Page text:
Tuesday, December 30, 2008

Clean future starts now


Ian Lowe
The Age, December 31, 2008

"CURRENT global trends in energy supply and consumption are patently unsustainable — environmentally, economically, socially … What is needed is nothing short of an energy revolution." I have said similar things myself, but this quote is from a new "World Energy Outlook" by the International Energy Agency.

The change is as amazing as if the Pope were to support contraception or the Business Council to call for stabilising the population. Until last year, the energy agency was still deep in denial about the problems of climate change and peak oil, and was talking about world energy use doubling and an increasing use of coal.

The agency's conversion is only the latest and most dramatic example of a new global attitude. The changes leave the Federal Government suddenly looking out of touch, its recent climate change announcements more like a white flag than a white paper.

The Government's weak emissions trading scheme design is not just a surrender to the big polluters, but appears to give up on saving precious national icons such as the Great Barrier Reef, Kakadu and the Murray-Darling river system. It is also bad news for the economy, as Professor Ross Garnaut wrote in these pages recently.

It is dishonest to claim that our per capita pollution reductions are comparable with those of Europe. Increasing population is not being forced on us by Martians, it results from 20th century policies to boost immigration and encourage larger families. The Earth's natural systems don't understand how many Australians there are, only our total impact. As global citizens, we should curb the growth in our numbers and set serious targets to cut pollution.

The UN's 2007 Bali conference noted that countries such as Australia need to reduce greenhouse pollution by 25 to 40 per cent to give the Earth a fighting chance of avoiding dangerous climate change.

The latest science is more alarming. Until recently, methane levels in the air had been stable for a decade, but there has been a surge. Unpublished research shows the methane is coming from the Arctic. This is the sign climate scientists have been warning about, a possible tipping point.

Temperatures have increased more at the poles than in the tropics. Warming is releasing methane from tundra, increasing warming and causing further methane releases, possibly setting in train an unstoppable surge in temperature. We need an urgent and concerted approach to cut greenhouse pollution.

Global changes have been striking. The World Economic Forum's Dubai summit on the global agenda concluded that responses to the financial crisis need to be integrated with policies that take into account climate change, energy security, food and water.

Global think tank the Club of Rome has been warning for 35 years about the inevitable consequences of uncontrolled growth. It convened a conference last month that concluded the climate and financial problems interlock and demand an integrated approach. The IEA recognised the science when it called for an energy revolution.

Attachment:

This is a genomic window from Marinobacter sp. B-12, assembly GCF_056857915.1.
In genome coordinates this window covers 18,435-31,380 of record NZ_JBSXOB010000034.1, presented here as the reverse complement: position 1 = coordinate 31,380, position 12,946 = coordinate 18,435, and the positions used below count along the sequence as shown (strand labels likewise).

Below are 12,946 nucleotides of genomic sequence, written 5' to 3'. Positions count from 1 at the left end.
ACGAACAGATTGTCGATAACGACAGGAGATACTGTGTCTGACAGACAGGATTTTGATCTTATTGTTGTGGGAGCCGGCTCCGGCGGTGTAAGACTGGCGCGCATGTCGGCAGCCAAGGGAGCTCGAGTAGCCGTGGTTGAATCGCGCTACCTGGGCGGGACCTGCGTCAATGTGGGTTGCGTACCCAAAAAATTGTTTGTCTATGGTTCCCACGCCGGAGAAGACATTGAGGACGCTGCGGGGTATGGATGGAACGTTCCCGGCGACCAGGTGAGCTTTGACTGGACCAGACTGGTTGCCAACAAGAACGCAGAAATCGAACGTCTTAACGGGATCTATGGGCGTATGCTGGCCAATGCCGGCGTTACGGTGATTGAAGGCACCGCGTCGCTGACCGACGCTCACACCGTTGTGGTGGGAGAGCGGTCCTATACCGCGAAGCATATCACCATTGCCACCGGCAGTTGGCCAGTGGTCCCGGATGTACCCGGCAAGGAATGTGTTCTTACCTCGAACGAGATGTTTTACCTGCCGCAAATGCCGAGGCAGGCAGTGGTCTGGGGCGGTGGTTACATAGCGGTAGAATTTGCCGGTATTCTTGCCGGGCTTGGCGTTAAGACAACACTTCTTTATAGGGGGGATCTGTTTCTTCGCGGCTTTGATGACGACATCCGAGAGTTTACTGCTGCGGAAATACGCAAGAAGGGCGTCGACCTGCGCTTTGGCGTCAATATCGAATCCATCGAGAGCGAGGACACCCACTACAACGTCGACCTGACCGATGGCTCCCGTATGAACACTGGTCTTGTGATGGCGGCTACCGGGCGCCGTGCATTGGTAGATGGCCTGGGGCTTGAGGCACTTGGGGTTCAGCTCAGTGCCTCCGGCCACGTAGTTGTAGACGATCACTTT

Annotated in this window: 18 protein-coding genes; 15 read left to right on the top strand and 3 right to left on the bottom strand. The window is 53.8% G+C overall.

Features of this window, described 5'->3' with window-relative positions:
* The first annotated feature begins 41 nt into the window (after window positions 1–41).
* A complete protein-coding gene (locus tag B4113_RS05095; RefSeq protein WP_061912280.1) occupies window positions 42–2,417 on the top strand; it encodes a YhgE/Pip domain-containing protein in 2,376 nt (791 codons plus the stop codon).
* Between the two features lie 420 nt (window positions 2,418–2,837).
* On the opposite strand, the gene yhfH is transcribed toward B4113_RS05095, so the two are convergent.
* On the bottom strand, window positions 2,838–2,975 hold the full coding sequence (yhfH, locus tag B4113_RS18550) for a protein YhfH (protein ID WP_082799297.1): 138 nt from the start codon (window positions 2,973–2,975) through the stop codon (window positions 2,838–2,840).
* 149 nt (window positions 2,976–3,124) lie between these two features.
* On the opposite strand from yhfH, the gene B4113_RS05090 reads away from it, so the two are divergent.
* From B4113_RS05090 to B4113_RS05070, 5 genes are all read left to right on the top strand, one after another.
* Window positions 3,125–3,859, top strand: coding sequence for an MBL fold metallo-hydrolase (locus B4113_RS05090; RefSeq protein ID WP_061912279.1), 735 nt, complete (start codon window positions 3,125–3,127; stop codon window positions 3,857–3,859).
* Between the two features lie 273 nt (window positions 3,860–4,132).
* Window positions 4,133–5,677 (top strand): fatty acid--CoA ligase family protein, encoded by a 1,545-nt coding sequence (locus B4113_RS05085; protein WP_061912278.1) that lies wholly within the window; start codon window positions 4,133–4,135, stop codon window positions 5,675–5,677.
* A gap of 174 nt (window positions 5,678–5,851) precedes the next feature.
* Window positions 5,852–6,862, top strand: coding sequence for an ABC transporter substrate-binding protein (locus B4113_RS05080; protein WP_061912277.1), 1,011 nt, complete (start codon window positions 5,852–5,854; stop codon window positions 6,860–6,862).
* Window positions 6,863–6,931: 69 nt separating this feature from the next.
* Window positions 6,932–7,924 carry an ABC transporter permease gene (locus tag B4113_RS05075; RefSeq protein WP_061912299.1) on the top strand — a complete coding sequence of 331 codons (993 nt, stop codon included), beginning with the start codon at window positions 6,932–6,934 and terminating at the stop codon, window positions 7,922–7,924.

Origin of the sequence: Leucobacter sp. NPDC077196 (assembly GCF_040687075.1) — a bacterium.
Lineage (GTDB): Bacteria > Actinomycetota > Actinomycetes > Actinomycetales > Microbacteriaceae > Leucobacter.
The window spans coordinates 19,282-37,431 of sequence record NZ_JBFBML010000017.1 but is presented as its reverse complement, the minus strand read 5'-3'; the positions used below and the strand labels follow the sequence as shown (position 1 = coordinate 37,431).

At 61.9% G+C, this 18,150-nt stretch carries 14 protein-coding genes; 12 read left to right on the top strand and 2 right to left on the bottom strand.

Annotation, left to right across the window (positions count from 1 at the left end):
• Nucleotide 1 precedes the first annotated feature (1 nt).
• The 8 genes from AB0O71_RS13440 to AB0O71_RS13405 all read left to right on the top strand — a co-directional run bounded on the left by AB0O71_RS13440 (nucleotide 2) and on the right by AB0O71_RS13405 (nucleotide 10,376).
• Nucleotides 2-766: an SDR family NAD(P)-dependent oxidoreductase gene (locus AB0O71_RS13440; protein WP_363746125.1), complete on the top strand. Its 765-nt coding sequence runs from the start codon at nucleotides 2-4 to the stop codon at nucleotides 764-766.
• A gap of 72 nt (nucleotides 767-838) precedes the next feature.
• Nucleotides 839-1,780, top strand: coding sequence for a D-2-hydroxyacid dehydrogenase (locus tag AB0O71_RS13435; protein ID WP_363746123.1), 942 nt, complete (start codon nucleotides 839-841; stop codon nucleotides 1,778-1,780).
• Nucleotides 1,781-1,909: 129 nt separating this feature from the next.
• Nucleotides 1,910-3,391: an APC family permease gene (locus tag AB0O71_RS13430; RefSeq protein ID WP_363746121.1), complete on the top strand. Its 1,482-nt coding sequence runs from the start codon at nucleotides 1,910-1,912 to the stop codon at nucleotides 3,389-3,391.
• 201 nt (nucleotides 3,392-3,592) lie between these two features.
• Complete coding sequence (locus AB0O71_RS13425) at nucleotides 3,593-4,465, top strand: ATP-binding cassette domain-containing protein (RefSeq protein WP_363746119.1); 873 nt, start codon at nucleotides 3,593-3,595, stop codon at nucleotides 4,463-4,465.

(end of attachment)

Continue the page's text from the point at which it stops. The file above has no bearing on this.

Now US President-elect Barack Obama has named as his energy secretary a scientist who has called for a super-grid to harness solar and wind energy. This move to "green infrastructure" is at the heart of Obama's plan to repair the US economy.

Diplomats are working on talks between Obama and Chinese leaders before the UN's 2009 Copenhagen conference, which must produce a framework to slow climate change. China has shown it is serious by closing 2300 small coalmines, improving energy efficiency by 7 per cent and planning to expand solar and wind energy massively.

What should we be doing? We should join the energy revolution, rather than try to prop up old technologies. Kevin Rudd has set an inadequate target to cut emissions just 5 per cent by 2020, offered billions in subsidies to overseas-owned big polluters and done little to encourage growth of local clean-energy technologies to power our future.

The plan has to go to the Senate, where it faces a rocky road. I expect the Greens to oppose it because it doesn't do enough. The Coalition is hopelessly divided between climate change deniers, Howard-era dinosaurs who don't get it, and a minority who understand the scale of the problem. They may also oppose the scheme. That would force the Government back to the drawing board.

If enough of us make clear to our MPs we want serious action, the Prime Minister could develop a stronger scheme. Next year will be critical. I am not exaggerating in saying the survival of civilisation is at stake.

As a scientifically and technologically literate country, we must recognise that a green economy is vital. That makes economic sense as well as being environmentally responsible. We have to go green if we want to get out of the red.

Professor Ian Lowe is president of the Australian Conservation Foundation.

Monday, December 29, 2008

'Huge year for natural disasters'

BBC News, 29 December 2008


The past year has been one of the most devastating ever in terms of natural disasters, one of the world's biggest re-insurance companies has said.
Munich Re said the impact of the disasters was greater than in 2007 in both human and economic terms.
The company suggested climate change was boosting the destructive power of disasters like hurricanes and flooding.
It has called for stricter curbs on emissions to prevent further uncontrollable weather scenarios.
Although there were fewer "loss-producing events" in 2008 than in the previous year, the impact of natural disasters was higher, said Munich Re in its annual assessment.
More than 220,000 people died in events like cyclones, earthquakes and flooding, the most since 2004, the year of the Asian tsunami.